Moor to Sea Arts



Paintings by Rob Dudley


The effect that light has upon landscape is the starting point for most of my work. The way that a shadow falls across a wall or the sunlight picking out a distant field can alter a scene that we think we know so well and yet in that fleeting moment a new possibility of reality is called into being. My preferred medium is watercolour. The wonderful transparency and immediacy of its nature seems to be the perfect medium to try to express light in all its guises. Recently however, I have returned to oil painting, having worked in watercolour for so long it has been interesting to paint similar subjects in both mediums. Whatever the subject my approach in both watercolour and oils is to work for as long as I can as loose as I can, only to add the 'structure' towards the end of the painting to , hopefully, pull everything together without tightening up and overworking the painting.

Cows at Flatford   Watercolour  24" x 17"    £495 through Davidson Fine Art. Totnes

Sunshine with Shadows, Harford, Dartmoor Watercolour  SOLD

The Edge of Spring, Harford, Dartmoor Watercolour 15'' x 15'' SOLD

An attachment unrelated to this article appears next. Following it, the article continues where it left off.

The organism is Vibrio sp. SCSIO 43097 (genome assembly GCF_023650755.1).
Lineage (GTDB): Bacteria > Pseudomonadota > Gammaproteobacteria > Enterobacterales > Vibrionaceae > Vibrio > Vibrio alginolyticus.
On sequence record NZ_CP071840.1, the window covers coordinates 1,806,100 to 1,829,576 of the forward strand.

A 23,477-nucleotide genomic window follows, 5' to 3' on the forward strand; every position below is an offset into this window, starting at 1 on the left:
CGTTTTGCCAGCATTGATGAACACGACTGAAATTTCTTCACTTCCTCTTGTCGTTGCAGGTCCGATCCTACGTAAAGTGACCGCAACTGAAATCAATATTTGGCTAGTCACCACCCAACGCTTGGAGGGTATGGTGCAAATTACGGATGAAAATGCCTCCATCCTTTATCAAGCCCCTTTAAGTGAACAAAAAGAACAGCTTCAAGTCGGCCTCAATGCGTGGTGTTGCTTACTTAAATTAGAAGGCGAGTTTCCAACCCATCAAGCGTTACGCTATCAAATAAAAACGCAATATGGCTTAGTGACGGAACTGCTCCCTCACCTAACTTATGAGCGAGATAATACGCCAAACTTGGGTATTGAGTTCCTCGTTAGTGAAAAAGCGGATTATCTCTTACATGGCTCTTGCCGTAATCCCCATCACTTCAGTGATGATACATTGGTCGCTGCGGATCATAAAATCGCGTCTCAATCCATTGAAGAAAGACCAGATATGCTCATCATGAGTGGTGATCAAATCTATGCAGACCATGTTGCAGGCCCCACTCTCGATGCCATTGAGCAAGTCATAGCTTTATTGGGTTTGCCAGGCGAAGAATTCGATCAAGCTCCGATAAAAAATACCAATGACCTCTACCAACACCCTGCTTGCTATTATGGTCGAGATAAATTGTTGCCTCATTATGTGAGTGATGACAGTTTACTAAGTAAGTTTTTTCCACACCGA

Where Sheep May Safely Gaze Watercolour 22'' x 22''                         £595 through Davidson Fine Art Totnes 

Cows at Flatford

Many of the paintings seen here are close to my home  in South Devon. However having the opportunity to demonstrate or run workshops to art groups all over the country has given me the chance to sketch and paint in other inspiring locations countrywide. 'Cows at Flatford' is a case in point. When tutoring at Flatford Mill at then end of one session I was able to walk to the water meadows, take some photographs and make some sketches that later, back in the studio, I was able to turn into the watercolour on the left. A very different landscape compared to the hills and rivers of Devon but nonetheless inspiring.

Where Sheep May Safely Graze

Whilst sketching on the Somerset Levels recently a rather inquisitive sheep left the flock and wandered over to the edge of the field and while I sketched, so it stayed. The moment I closed my sketchbook  it rejoined the flock. Needless to say it became the star of the painting.